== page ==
If someone were to buy you a shopping spree, letting you roam free to stash anything you wanted in your cart, you could do worse than winding up with Schneiders Buero, the Berlin-based music gear boutique. And for records, the wonderful RoughTrade in London would easily be a top pick.
Let’s combine them.
That’s what happens in a new series of Schneiders Buero videos, as the man Mr. Schneider himself takes to the aisles of one of the world’s best-known record shops – and his own in-store corner full of musical creations.
Getting on to some specific gear demos, we see the futuristic, retro, and everything in between.
The VXXY DCM8 is a new 8-bit “chip music” drum machine, recalling Nintendo and FM sound chips of the past. The London-based creator gives us a look. I have to say, even with all the gear out there at the moment, this may be one of the more desirable boutique drum machines on the horizon; we’ll be on the lookout for its final release.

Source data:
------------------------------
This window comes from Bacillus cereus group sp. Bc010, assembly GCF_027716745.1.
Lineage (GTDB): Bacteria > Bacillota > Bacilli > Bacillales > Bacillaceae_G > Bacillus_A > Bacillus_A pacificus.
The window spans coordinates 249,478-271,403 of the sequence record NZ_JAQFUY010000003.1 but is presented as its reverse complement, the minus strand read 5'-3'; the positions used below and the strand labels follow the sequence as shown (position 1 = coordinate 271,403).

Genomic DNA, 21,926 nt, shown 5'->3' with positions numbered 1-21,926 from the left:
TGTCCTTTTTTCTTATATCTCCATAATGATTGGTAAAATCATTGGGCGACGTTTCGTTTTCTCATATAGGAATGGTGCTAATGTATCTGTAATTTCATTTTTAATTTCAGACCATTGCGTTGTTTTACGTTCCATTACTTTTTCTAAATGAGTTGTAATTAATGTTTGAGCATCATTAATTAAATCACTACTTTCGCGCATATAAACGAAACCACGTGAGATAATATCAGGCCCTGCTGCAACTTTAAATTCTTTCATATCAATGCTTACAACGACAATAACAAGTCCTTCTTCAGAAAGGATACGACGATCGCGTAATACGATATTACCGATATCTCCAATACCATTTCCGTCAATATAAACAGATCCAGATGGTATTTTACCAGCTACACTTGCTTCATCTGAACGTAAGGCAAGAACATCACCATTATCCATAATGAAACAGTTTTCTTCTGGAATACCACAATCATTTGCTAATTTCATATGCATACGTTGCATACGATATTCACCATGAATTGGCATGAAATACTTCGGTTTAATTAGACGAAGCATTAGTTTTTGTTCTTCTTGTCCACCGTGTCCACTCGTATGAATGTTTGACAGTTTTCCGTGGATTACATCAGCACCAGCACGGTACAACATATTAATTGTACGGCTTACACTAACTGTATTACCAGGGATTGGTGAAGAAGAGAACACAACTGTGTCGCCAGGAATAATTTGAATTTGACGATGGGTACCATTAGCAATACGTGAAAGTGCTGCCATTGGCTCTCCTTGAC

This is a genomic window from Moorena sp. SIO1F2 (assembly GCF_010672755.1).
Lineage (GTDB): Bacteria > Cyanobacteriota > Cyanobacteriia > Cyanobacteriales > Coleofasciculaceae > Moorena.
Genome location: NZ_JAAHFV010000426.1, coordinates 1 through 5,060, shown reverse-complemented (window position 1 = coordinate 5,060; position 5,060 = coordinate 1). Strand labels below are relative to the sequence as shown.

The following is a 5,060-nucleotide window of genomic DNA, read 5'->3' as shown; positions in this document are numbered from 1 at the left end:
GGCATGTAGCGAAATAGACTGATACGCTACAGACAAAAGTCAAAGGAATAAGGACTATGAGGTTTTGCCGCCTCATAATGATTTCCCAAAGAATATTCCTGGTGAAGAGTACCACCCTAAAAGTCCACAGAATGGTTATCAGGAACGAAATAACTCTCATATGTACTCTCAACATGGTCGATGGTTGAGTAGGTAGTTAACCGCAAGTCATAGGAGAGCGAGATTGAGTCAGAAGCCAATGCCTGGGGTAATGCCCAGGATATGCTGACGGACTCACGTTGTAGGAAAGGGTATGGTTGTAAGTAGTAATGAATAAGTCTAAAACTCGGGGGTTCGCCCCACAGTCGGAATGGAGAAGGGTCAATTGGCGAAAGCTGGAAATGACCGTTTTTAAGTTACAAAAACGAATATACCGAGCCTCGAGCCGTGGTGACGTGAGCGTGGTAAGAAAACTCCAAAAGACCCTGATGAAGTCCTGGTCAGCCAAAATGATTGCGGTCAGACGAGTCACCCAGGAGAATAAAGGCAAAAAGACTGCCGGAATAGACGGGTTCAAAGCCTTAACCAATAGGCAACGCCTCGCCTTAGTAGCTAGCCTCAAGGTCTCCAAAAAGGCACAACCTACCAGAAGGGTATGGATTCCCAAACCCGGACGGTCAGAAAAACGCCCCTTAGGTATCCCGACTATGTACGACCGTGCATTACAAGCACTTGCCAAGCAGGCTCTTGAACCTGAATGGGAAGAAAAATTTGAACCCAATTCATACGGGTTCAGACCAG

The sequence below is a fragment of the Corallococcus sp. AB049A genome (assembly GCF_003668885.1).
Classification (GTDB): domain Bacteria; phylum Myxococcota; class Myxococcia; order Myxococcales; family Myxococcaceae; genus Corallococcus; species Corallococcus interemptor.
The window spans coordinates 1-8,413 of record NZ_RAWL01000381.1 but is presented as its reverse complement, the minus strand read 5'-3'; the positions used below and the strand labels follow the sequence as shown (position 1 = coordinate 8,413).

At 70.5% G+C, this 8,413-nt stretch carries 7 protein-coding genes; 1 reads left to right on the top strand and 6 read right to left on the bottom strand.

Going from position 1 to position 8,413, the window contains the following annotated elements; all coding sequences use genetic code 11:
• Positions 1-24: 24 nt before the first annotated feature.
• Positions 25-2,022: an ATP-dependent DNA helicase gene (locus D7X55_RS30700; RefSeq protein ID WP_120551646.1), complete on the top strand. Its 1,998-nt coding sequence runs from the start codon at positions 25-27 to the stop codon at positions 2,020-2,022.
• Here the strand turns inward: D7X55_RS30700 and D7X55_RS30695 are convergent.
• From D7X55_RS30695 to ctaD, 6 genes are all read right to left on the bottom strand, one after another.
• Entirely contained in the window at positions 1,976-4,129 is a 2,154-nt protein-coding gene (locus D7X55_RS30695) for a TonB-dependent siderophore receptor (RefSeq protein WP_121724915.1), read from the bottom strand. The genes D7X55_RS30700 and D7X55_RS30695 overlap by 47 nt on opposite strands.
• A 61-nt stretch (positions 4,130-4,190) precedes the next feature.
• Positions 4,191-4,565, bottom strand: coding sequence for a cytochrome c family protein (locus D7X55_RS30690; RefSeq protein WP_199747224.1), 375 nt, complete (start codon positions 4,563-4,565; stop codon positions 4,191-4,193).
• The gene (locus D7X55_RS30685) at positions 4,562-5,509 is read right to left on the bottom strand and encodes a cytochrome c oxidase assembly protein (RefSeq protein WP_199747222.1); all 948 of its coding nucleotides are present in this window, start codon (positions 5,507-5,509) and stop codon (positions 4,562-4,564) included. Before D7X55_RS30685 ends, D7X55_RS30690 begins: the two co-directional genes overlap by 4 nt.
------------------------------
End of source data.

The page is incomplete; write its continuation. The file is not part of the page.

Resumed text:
The young lads of AlphaSphere are back with their big orb of pads, looking like something from the set of Doctor Who:
We’re in England, but that doesn’t stop some major Berliners from showing up. Legendary musician Wolfgang Seidel stops by for an interview to talk about doing live performance with an array of cassettes. (This is not just dull press-play business – think Ableton Live, as made in the 70s with tape decks.)
The Volkstrautonium is a newly-invented remake of the classic Trautonium. I was fawning over this at Musikmesse; it’s a beautiful instrument to play. It comes along for the London trip, and we get a closer look at this 30s-era imagination of an electronic instrument for the home. As Moog once said about his instrument, and as is often said of the Theremin, part of the idea is making vocal-style sounds:
I hope this is a regular feature at Rough Trade. Time to hit the easyJet website and see you fine folks soon.
Record Store Day is over and done with, but, really, that can be every day, no? And it’s nice to see synths and records come together, the physical manifestations of the music we love. The Internet is great (hello, Internet), but sometimes, there’s no substitute.